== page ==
|14||18||Gavin Bayreuther||24||An early-season injury paused what had been an impressive upward climb for Bayreuther, carrying through last year's AHL regular season and playoffs and then into Dallas' preseason. Were he healthy he likely would have made his NHL debut within the past few weeks. A talented offensive defender, his skill set is well-suited to today's game|
|15||9||Dillon Heatherington||23||He wouldn't be there were it not for injuries, and he's still being heavily sheltered, but Heatherington is nevertheless playing in the NHL, something that most prospects never get to experience. The big question is whether he has what it takes to eventually earn a full-time spot. Improving his puck movement is a must for the throwback blueliner|
|16||13||Joe Cecconi||21||Cecconi's ability to transform himself from a fairly one-dimensional defensive-defender just a few years ago into a reliable puck-mover and power-play contributor now has been very impressive. That versatility is going to lead him to a long professional career and quite likely at least some time in the NHL, even if the point totals don't translate|
|17||11||John Nyberg||22||Making the transition from European pro leagues to the AHL is not easy, and that's the challenge Nyberg is facing right now. With his size, skating and athleticism there are definitely tools at his disposal to work with, so the real question will be whether he has the intensity and decision-making needed to keep up with the best in North America|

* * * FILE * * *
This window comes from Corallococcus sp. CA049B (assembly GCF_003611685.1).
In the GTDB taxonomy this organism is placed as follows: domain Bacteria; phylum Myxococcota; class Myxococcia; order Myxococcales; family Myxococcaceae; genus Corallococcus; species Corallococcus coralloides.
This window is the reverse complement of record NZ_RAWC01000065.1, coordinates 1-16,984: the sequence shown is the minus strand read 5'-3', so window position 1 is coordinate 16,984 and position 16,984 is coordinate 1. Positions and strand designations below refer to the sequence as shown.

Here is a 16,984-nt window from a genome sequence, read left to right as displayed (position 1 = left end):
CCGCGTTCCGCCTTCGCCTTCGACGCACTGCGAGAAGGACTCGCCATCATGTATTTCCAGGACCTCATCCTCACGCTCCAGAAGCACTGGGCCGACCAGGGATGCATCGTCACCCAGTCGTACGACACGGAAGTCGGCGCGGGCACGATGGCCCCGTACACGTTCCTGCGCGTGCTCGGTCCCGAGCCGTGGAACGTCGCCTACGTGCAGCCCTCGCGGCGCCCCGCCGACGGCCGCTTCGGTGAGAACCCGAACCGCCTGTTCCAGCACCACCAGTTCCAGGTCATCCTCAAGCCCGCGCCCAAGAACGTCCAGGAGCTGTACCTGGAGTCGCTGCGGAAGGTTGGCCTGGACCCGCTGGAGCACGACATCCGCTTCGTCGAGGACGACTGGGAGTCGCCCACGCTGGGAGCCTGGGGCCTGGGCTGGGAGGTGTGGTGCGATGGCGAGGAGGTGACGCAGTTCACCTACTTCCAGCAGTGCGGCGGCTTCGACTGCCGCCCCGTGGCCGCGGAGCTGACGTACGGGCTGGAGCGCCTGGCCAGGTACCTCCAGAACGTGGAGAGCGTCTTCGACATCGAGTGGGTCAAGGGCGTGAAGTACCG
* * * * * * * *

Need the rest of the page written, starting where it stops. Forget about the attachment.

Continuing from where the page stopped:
|18||15||Jacob Peterson||19||Like his Bjorkloven teammate Stenqvist, Peterson is a talented Swedish youngster who is flying under the radar. He's quick and elusive in tight spaces, and plays with jump and assertiveness. Combine those attributes with keen awareness, a strong nose for the net and impressive finishing abilities and you have a recipe for a goal-scorer|
|19||12||Brett Davis||19||There aren't many forwards in the Stars' prospect pool who have notable offensive potential, so that bodes well for Davis' chances going forward. With his strong skating, accurate shot and above-average puck skills he has a few options for how to beat defenders. Consistency needs work, as some games he shines and others he's too quiet|
|20||20||Liam Hawel||19||Hawel is in the same spot in these rankings as last time, with the same pros and cons: he's a huge forward with remarkably soft hands and a great shot, but plays too passively and sometimes looks disinterested. Could be a dominating player if he played with more intensity, shot the puck more and went into the dirty areas with more frequency|